Last week we were treated to excellent content on the relationship between faith and science, first from Deacon Beth’s column and then the music, prayers, and Pastor Jim’s sermon in worship.
In our youth ministries we spent the month of January examining that same relationship, utilizing the experiences of some of our congregation’s scientists (THANKS Richard, Kathy, & Wally!). Add to that all the response to the recently televised “debate” between Bill Nye (TV’s The Science Guy) and Ken Ham, the young-Earth creationist and president of the Creation Museum, and you wind up with a whole lot of words shared on the topic.
My favorite blogger, Fred Clark has an extensive rundown of the Nye-Ham coverage.
Along with all these thoughts, I want to add an image, a quote, and a thought.
First, an image (from James McGrath) to sum up the Nye-Ham “debate”:
Now, the quote. I don’t always agree with the UMC’s Book of Discipline, but on this topic I find it exactly right:
science’s descriptions of cosmological, geological and biological evolution are not in conflict with theology.
The UMC also has a 2008 resolution opposing using “faith-based theories such as creationism or intelligent design” in public school science curriculums.
See, all this faith versus science stuff really comes down to how we understand (or misunderstand) the bible. UMC pastor and blogger, Roger Wolsey has a terrific post on how we read the bible. I think he describes my position very well.
The accounts – yes, plural – of creation in Genesis 1 & 2 aren’t trying to offer first-hand reporting of how the universe was created. That’s, of course, impossible. Also, those accounts were written millennia before the scientific method. It’s unhelpful, unfair, and, frankly, ridiculous to try to impose scientific standards on pre-scientific material. We just end up looking dumb when we do so. For instance, Genesis 1, when read (il)literally like Ken Ham does, would have us believe that plants grew before the sun was there. Even Middle School students know that’s impossible.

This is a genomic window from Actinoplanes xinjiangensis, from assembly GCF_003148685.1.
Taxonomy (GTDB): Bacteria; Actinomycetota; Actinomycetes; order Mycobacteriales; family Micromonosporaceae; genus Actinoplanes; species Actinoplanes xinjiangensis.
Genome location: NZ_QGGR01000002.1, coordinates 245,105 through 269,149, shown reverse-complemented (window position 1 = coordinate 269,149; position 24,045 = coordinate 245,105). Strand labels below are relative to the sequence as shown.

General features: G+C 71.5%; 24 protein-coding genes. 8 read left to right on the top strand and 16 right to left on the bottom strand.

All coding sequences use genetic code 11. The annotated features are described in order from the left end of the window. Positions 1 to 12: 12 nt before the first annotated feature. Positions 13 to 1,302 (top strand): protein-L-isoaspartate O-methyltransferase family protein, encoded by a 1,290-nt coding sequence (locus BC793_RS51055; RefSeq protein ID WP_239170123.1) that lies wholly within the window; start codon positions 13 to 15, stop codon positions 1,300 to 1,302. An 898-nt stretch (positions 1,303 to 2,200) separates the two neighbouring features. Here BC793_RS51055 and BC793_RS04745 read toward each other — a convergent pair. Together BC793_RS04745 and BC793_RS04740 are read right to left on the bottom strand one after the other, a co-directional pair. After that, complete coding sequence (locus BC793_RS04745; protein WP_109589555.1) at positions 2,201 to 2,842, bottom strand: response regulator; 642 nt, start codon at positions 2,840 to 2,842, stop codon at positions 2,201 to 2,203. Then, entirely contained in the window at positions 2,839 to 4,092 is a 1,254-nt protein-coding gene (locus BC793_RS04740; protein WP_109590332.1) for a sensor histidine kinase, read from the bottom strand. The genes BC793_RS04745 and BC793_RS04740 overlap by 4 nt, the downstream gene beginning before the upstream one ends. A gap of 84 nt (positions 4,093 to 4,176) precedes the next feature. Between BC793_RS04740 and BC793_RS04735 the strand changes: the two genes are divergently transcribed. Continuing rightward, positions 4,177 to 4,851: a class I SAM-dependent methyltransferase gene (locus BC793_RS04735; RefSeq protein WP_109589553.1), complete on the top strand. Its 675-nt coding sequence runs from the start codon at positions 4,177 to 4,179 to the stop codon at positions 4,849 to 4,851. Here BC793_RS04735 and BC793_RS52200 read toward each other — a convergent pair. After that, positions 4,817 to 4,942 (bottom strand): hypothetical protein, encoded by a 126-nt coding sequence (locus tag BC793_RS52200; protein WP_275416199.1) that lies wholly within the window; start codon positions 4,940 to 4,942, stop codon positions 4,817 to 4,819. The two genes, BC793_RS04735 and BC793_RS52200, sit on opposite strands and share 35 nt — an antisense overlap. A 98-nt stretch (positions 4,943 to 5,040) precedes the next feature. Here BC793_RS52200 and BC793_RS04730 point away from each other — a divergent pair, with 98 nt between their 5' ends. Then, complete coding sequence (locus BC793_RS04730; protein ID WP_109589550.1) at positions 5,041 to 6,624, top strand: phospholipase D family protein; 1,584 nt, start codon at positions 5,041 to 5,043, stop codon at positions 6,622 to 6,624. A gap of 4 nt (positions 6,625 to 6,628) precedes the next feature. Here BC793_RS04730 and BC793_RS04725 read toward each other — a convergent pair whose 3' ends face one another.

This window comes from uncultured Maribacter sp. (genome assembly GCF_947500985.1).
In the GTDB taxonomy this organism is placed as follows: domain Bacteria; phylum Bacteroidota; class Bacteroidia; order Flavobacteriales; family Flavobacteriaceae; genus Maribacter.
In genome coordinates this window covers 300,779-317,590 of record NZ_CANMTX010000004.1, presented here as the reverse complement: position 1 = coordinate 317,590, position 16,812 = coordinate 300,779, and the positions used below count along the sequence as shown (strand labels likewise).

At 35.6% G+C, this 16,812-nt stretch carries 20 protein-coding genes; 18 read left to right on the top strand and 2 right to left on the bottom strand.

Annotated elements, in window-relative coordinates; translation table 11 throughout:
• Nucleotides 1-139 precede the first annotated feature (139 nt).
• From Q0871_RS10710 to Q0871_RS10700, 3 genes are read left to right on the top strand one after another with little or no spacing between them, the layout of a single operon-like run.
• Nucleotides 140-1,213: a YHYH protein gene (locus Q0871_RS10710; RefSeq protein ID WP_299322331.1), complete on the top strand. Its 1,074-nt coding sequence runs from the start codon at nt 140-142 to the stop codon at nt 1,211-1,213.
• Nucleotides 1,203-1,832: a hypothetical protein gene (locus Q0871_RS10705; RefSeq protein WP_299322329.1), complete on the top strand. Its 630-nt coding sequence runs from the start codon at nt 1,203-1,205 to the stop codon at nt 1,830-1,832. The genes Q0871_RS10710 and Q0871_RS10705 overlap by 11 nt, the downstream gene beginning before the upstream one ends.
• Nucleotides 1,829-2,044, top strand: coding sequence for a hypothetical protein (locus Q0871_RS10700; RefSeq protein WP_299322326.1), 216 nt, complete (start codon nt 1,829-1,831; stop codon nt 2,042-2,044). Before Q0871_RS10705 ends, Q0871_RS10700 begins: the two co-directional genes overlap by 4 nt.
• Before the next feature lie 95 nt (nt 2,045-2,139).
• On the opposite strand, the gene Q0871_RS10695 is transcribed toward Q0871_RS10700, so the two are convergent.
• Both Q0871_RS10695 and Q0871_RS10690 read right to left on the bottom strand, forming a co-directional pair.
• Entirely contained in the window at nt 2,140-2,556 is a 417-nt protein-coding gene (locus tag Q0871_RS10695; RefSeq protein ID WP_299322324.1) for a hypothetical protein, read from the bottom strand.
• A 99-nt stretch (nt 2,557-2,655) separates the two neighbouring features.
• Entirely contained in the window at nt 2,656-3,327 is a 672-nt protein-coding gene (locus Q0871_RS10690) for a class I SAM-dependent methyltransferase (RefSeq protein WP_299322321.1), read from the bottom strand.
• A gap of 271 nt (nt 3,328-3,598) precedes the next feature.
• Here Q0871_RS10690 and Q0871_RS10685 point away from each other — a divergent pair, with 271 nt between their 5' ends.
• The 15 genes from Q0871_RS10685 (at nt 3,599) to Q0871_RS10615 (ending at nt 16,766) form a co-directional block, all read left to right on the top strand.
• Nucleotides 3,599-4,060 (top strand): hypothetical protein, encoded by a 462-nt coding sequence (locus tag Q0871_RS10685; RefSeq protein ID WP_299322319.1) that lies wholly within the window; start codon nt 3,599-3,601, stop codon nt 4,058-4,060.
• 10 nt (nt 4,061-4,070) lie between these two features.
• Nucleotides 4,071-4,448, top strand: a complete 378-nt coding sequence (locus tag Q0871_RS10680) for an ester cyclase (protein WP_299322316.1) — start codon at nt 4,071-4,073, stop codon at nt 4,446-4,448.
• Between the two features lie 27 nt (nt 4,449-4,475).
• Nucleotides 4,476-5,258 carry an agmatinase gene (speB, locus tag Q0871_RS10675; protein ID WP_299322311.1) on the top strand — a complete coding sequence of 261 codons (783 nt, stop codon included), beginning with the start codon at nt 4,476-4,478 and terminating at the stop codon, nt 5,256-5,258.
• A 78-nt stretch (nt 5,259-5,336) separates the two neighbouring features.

But I’m very glad we have the witness of Genesis 1 & 2. They may not be scientific statements, but they are significant in their own right.
They are very significant statements – by real people who lived in a particular time and, inescapably, had a particular understanding of how the world works – about what the world is like (spoiler alert: it’s good!) and what the Creator God is like. For instance – and I believe this is paramount – unlike the creation stories told by basically every other nation around them, our faith ancestors left us a creation story noticeably absent of war and rape. Instead, we have that rare depiction of a god who can create without violence of any kind. It is that rare depiction of a god who is intimately involved in, and related to, the world. It is that rare depiction of a god who wants not slaves, but lovers. And not just any kind of lovers, but lovers “made in our image.” That is, lovers in the image of the Triune God: engaged in mutual, egalitarian relationship.
A loving, egalitarian relationship extended to themselves, each other, all people – confoundingly, even their enemies – and to all of creation.
How’s that for a Valentine’s Day tie-in?